Now commonly known as the Maritime Building, this building was designed by architect E. W. Houghton and completed in 1910. On original working drawings and other documents, it was originally known as the Pacific Warehouse Building, but a 1912 Baist Map calls it the Maritime Building. Stone and Webster, a nationally known utilities and engineering firm, was responsible for the structural drawings, which include somewhat detailed information on the design of the original fir piles below the building. Stone and Webster also played a very important role in utilities in King County, beginning in the late 1890s. The original drawings from 1909, as well as a 1911 photograph show that the building has changed very little, although at that time, the building did feature many signs, somewhat haphazardly attached to its spandrels. The signs advertised various businesses housed in the building, including the McKenzie-Hunt Paper Company, Kinnear Radiators, Mensing-Muchmore and Emme, as well as the Kennedy Company. Over the years, the building has housed many other businesses, which have made design changes, most often to the interior of the building. For instance, during the mid-1940s, the interior of the fourth floor was modified for the “Ed. F. Cavanaugh Corporation.” Although the building was technically sold to the "Maritime Corporation" in 1942, based on drawings from 1945, the Pacific Warehouse Company continued to have offices in the building, and further alterations were made to a portion of the fourth floor for this company in 1955. In 1952, a “corn syrup storage installation system,” was added for the Corn Products Sales Company. Despite the size of the building and the number of tenants, the number of recorded tenant improvements seems fairly low. From the time of its construction to at least the 1950s, the building has housed a variety of industrial businesses, including radiator repair companies, paper companies, printing companies, businesses producing cartons and labels (Pacific Carton and Label Company) and the like. Since at least the mid-1970s, the uses have tended to be replaced by professional offices, such as graphics, engineering, and architectural offices. This building is significant as a well designed warehouse building. It is also associated with a Seattle architect of note and a nationally known engineering firm and utility company, whose work had a far reaching effect in the Pacific Northwest. The size of the Pacific Warehouse Company/ Maritime Building and its industrial nature probably warranted the expertise and help of Stone and Webster. In addition, the location of so many buildings in the vicinity, which, by 1911, were associated with Stone and Webster and Puget Sound Traction, Light and Power Company, may have influenced the owners to hire Stone and Webster. Whether there are more concrete reasons for Stone and Webster’s involvement is unclear. Following is additional information concerning the architect E. W. Houghton and the utilities/ engineering firm, Stone and Webster. Edwin Walker Houghton’s known career in Seattle began in late 1889, when he formed an architectural partnership, Saunders and Houghton with Charles Saunders. Houghton may have met Saunders in California, where both men had previously worked, before starting careers in Seattle in 1889, not long after the Great Fire. Edwin Houghton was born in Hampshire, England in 1856 and came from a family of quantity surveyors and architects. In England, he was apprenticed in the London architectural office of Thomas Houghton, his brother. Before arriving in Seattle in September 1889, he first worked as a farmer outside of El Paso, Texas. He then had opened an independent architectural practice in Pasadena, California. He moved with his family to Port Townsend, Washington, in early 1889. The Saunders and Houghton partnership produced many Seattle gems, including the Bailey Building (now Broderick Building) and the Terry-Denny Building (Pioneer Square Historic District). The Saunders Houghton dissolved in 1891 and Houghton established an independent practice. Not surprisingly, business was slow at first, given the downturn in the economy beginning in the early 1890s and the national Panic of 1893. By the time of the Klondike gold rush (beginning in 1897), however, Houghton’s independent practice began to thrive. The early years produced such buildings as the Lippy Building (1902), the former Cascade Laundry (later known as the Cannery Building, 1900) and the Arcade Building (1901-03, demolished). The much larger Pacific Warehouse Building/ Maritime Building dates from a few years after. Houghton also became known as a designer of theaters and worked for Seattle theater impresario John Cort. Houghton, in fact, was the architect of theaters all over Washington State. He also designed the Heilig Theater (1910) in Portland, Oregon, (which now contains the Arlene Schnitzer Playhouse), the Cort Theater in Chicago (destroyed) and the Pinney Theater Block in Boise, Idaho (destroyed). Houghton, who formed a partnership with his son in 1913, known as E. W. Houghton & Son, continued to practice architecture in Seattle until his death in 1927. Stone & Webster was originally a Boston based utilities company. Founded in 1889 by Charles A. Stone and Edwin Webster, both graduates of MIT in electrical engineering, the company was originally called the Massachusetts Electrical Engineering Company. The firm began by managing utility plants in 1895. By 1902, it had begun financing the plants through an in-house securities department and was also responsible for their construction. Stone and Webster became a significant presence in King County around 1898, when it acquired the region’s first hydroelectric plant at Snoqualmie Falls. Around the same time, its subsidiary, the Seattle Electric Company, took control of Seattle area utilities and local street car lines. By 1911, the subsidiary now reorganized as the Puget Sound Traction, Light and Power Company and run by Jacob Furth, had acquired five Seattle utility companies, which included the steam plant at Western Avenue and University Street. Located not far from the Maritime Building, the plant at that time was of one building which dated from 1895, to which an addition, designed by Stone and Webster, was added in 1918. The Puget Sound Traction, Light and Power Company also operated the steam plant off of Post Alley, now in the Pioneer Square neighborhood. The Post Alley steam plant consisted of several buildings, including the Old Post Station at 619 Post Avenue, to which Stone and Webster made changes in 1903, 1910 and 1913 and the more imposing New Post Station, designed by Stone and Webster between 1900 and 1902. These buildings are some of the last working remnants of the original industrial fabric of the Pioneer Square-Skid Road National Historic.The combined Pioneer Square and Western Avenue plants continue to provide steam heat. Their steam lines now provide power, not just to the present Central Business District, but extend under I-5 to First Hill, up to Harvard Avenue. Privately run, the Seattle Steam Company, as it now known, renewed its franchise with the City of Seattle in 2004 for fifty years.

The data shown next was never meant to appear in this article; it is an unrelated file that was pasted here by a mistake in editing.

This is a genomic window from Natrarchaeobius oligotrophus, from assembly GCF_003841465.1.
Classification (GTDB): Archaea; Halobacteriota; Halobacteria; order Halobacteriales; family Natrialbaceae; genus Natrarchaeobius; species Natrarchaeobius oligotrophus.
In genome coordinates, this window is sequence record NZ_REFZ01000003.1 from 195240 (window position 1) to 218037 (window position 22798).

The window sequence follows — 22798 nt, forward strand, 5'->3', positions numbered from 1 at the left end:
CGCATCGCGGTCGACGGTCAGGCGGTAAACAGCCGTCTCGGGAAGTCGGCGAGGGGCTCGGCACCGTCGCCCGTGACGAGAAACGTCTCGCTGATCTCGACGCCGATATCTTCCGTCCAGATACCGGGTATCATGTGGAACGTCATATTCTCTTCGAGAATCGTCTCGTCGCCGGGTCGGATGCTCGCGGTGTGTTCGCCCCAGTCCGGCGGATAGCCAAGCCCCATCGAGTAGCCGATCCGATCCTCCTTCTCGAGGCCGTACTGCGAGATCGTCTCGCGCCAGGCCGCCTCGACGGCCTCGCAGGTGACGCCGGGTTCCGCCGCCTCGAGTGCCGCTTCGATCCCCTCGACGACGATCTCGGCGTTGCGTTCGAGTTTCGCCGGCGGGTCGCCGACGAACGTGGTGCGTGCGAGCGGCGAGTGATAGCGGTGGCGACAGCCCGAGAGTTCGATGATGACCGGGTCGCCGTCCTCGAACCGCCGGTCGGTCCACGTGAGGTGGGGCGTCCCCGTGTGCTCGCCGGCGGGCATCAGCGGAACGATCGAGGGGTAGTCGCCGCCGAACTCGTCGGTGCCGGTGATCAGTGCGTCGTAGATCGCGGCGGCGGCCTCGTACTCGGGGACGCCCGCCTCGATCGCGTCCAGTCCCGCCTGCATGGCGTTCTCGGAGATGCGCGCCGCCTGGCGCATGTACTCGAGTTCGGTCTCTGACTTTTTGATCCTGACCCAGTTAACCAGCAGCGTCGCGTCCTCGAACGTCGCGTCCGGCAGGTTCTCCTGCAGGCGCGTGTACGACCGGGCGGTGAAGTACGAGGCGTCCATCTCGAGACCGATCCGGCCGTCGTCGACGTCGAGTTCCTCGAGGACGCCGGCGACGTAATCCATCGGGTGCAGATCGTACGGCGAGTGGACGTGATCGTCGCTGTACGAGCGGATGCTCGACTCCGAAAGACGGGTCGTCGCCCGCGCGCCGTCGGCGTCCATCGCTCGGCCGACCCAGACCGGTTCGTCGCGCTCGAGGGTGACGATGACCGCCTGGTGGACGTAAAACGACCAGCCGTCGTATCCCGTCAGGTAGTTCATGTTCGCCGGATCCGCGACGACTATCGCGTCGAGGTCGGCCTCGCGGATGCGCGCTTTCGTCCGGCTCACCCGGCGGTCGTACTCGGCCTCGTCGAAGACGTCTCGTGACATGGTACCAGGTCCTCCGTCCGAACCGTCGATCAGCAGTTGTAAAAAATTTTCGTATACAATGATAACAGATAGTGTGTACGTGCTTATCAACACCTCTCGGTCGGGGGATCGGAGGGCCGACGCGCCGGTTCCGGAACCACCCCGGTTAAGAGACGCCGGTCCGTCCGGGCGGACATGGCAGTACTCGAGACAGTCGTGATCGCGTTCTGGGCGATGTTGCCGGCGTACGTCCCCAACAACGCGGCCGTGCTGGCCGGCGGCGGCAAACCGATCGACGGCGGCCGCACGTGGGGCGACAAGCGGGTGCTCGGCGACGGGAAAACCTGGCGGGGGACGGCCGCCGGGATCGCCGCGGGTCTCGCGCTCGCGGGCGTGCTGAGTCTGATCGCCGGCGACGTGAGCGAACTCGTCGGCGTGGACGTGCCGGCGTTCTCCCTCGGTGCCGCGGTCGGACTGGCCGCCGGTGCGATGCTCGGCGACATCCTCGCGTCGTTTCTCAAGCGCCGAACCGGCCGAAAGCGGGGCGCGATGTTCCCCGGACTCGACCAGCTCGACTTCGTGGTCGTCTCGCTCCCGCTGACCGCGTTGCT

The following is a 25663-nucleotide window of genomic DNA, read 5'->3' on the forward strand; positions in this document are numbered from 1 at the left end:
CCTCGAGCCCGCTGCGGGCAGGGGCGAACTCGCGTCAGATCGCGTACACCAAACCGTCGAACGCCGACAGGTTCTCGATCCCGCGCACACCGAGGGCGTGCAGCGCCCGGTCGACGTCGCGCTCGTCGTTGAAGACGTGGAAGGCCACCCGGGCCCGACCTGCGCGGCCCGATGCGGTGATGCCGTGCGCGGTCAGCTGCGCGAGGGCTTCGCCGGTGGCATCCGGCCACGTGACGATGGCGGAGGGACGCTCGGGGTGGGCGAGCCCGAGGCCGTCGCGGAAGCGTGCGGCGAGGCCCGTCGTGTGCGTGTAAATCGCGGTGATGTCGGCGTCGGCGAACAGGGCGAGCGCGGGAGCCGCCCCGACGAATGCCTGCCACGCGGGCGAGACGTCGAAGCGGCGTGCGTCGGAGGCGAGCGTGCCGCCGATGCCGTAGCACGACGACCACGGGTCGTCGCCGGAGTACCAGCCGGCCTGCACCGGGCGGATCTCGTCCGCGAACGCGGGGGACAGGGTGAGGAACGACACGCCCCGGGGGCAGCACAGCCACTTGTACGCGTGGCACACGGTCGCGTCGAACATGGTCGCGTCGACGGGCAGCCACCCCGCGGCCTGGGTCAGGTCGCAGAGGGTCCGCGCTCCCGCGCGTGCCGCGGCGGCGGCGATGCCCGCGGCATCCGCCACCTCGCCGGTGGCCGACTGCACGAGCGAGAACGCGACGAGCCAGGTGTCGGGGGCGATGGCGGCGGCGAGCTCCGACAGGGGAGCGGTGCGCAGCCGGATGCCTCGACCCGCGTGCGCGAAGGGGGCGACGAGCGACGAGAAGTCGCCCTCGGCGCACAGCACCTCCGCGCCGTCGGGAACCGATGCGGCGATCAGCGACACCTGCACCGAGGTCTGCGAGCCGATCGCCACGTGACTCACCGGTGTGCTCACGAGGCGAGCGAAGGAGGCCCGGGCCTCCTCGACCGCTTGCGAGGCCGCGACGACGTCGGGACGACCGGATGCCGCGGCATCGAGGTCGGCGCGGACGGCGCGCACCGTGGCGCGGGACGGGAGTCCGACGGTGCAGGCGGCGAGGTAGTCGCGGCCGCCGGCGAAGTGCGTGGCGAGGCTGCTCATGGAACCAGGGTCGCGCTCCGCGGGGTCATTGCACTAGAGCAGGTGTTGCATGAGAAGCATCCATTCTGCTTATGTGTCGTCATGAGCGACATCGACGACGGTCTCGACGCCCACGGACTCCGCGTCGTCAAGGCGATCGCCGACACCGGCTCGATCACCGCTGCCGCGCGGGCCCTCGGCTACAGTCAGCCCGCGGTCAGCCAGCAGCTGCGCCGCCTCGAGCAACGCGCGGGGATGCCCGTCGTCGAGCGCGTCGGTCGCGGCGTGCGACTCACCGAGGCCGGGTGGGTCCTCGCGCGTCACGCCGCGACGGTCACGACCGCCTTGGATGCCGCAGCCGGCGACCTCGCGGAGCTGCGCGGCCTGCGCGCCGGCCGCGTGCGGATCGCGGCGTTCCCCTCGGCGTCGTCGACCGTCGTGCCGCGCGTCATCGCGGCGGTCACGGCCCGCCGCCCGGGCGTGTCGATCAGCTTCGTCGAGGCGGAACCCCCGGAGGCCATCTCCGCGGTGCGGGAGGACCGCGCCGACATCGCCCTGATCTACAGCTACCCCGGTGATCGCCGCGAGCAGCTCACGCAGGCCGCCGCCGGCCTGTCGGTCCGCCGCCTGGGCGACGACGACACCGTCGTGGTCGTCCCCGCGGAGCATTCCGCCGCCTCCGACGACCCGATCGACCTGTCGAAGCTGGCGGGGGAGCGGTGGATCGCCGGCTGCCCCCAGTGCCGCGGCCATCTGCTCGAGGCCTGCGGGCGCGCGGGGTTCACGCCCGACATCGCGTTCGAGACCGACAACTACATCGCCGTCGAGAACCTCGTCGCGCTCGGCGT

This five story building, which also has a basement level, is sited between Western Avenue and Alaskan Way and between Madison and Marion Streets. The building footprint is 134’ by 239-8” feet, with the longer dimension parallel to Western Avenue and to Alaskan Way. Exterior walls are of concrete, while the original interior structure is of heavy timber post and beam construction. The building has a flat roof, which includes skylights, as well as a parapet. There is a main east façade along Western Avenue, and a slightly more utilitarian elevation, but with similar elements, facing Alaskan Way. The shorter north and south elevations, set along Marion and Madison Streets, have similar designs and repeat standard elements seen in the longer elevations. The five story Western Avenue façade is vertically organized into three sections. It has a relatively high ground floor, topped by a projecting cornice in concrete. This is surmounted by a middle section consisting of three floors, also topped by a similar cornice. In turn, this is surmounted by the top fifth floor, capped by a more imposing cornice. Each cornice consists of a deep filet, with below that, a small ogee molding shape. In the horizontal direction, the façade, which consists of fifteen bays, is divided into three interwoven sections, organized around three entrances bays. At the ground level, for instance, each entrance is flanked by three storefronts, with the central entrance sharing three storefronts with each of the other entrances. The entrance bays are narrower than each of the storefront bays and appear to be even taller and narrower, because of the ceramic and tile mosaic surrounds. At the upper levels, within each of the window openings, there are multi-pane windows with transoms, set in groups of three or four, depending on the bay. Flanking each single window, corresponding to an entrance below, there is a horizontal row of three windows, followed by a row of four windows and then a row of three windows (Because the sections are interwoven, the rhythm of the openings and fenestration, for one full row is: 3, 4, 3, 1, 3, 4, 3, 1, 3, 4, 3, 1, 3, 4, 3 - where 1 represents a single window above one of the entrances). In general, the standard fenestration is a three over three window, which pivots out from the top and the corresponding transom is a horizontal row of three panes. The windows over the entrances on Western Avenue are two over two windows, with a corresponding transom, which has a horizontal row of two panes. The ceramic and tile mosaic surrounds at the three entrances are now distinctive elements of the Western Avenue façade, although much of it appears to have been added as late as 1970. A typical entrance surround includes square brown ceramic tile work used as a background for grey square tiles, as well as buff and dark blue mosaic tile, all set in repeated geometric patterns. Grey ceramic tile L-shapes, consisting of two rows of square tiles, are set to each side of a projecting and elongated keystone motif, set over the doorway. Long, ornamental white tile pieces and small, square dark blue tiles are used to create a continuous border between the grey tile work and the outer, brown tiles, which are arranged in one vertical row to each side of the vertical arm of each of the L-shapes. The design also includes, to each side of each entrance, a rectangle created in small dark blue tile, with diagonals also in dark blue tile. To each side of the entrance, as part of the surround, two smaller geometrical shapes are set just in line with and below the lower horizontal “line” created by white and blue tiles. These small shapes consist of a rectangle created in small dark blue tile, with diagonals also in dark blue tile. The rest of the tile work within the small rectangle consists of buff-colored tiles, in slightly different shades. A similar design consisting of squares in dark blue tile, is set below a projecting horizontal layer of brown tiles, which occurs roughly at the midpoint (or above the midpoint) of the keystone height. The horizontal layer of brown tiles is two feet deep in the vertical direction and is surmounted by a thin, horizontal layer of brown tiles. The north and south elevations are divided into seven bays. The end bays feature horizontal rows of only two windows, while the five inner bays have a tripartite division. The design and detailing is otherwise the same as on the Western Avenue façade, although there are no signature entrances, such as those seen on Western Avenue. Ground level bays consist of storefronts. The Alaskan Way elevation is somewhat less regular in its design and is not simply a mirror of the Western Avenue façade. Above the ground level, the elevation consists of twelve bays, rather than fifteen. The number of windows per bay is based on the following pattern: 3, 2, 4, 4, 2, 4, 4, 2, 4, 3, 2, 3. While the upper floors mostly have retained their original design and fabric, the ground level is a utilitarian mix of original wood doors, transoms and vents, with more up to date storefronts, transoms, vents and garage doors. Overall, however, based on a photo from the mid-1930s, aside from minor changes to the ground level, even this elevation has not changed much in appearance. In general, outside of the Alaskan Way elevation, whose ground level retains some original elements (although not all), the storefronts on the main façade on Western Avenue and on the north and south elevations have all been modernized, but in a consistent and basically non-intrusive fashion. The doors and hardware at the entrances have also been modernized. Aside from this, the building exterior is surprisingly intact, particularly given the amazing size of this building.

Detail for 911 WESTERN AVE / Parcel ID 7666202525 / Inv # 0

Status: Yes - Inventory
Classication: Building District Status: INV
Cladding(s): Ceramic tile, Concrete Foundation(s): Concrete - Poured
Roof Type(s): Flat with Parapet Roof Material(s): Asphalt/Composition
Building Type: Commercial/Trade - Warehouse Plan: Rectangular
Structural System: Mixed No. of Stories: five
Unit Theme(s): Architecture/Landscape Architecture, Commerce, Manufacturing/Industry, Science & Engineering, Transportation
Changes to Windows: Intact
Other: Moderate
Changes to Plan: Intact
Changes to Original Cladding: Intact
Major Bibliographic References
City of Seattle DCLU Microfilm Records.
King County Property Record Card (c. 1938-1972), Washington State Archives.
Shaping Seattle Architecture: A Historical Guide to the Architects. Jeffrey Karl Ochsner, ed. Seattle: University of Washington Press, 1994.
Ochsner, Jeffrey and Dennis Andersen. Distant Corner: Seattle Architects and The Legacy of H. H. Richardson. Seattle and London: University of Washington Press, 2004.
“Seattle Steam Company’s Walking Tour 2006.” Seattle: Seattle Steam Company, 2006.
“Pioneer Square National Register Historic District, Seattle, Washington - Nomination Update,” 2005.
Roberston, Amanda. “An Investigation of Post Avenue Steam Plants.” Report for URBDP 586. University of Washington, 2003. City of Seattle, Department of Neighborhoods, Historic Preservation Program Files.
Baist, William. Baist’s Real Estate Atlas of Surveys of Seattle, Wash. Philadelphia: W. G. Baist, 1912.

Photo collection for 911 WESTERN AVE / Parcel ID 7666202525 / Inv # 0

Photo taken Feb 09, 2006

Photo taken Feb 09, 2006

Photo taken Feb 09, 2006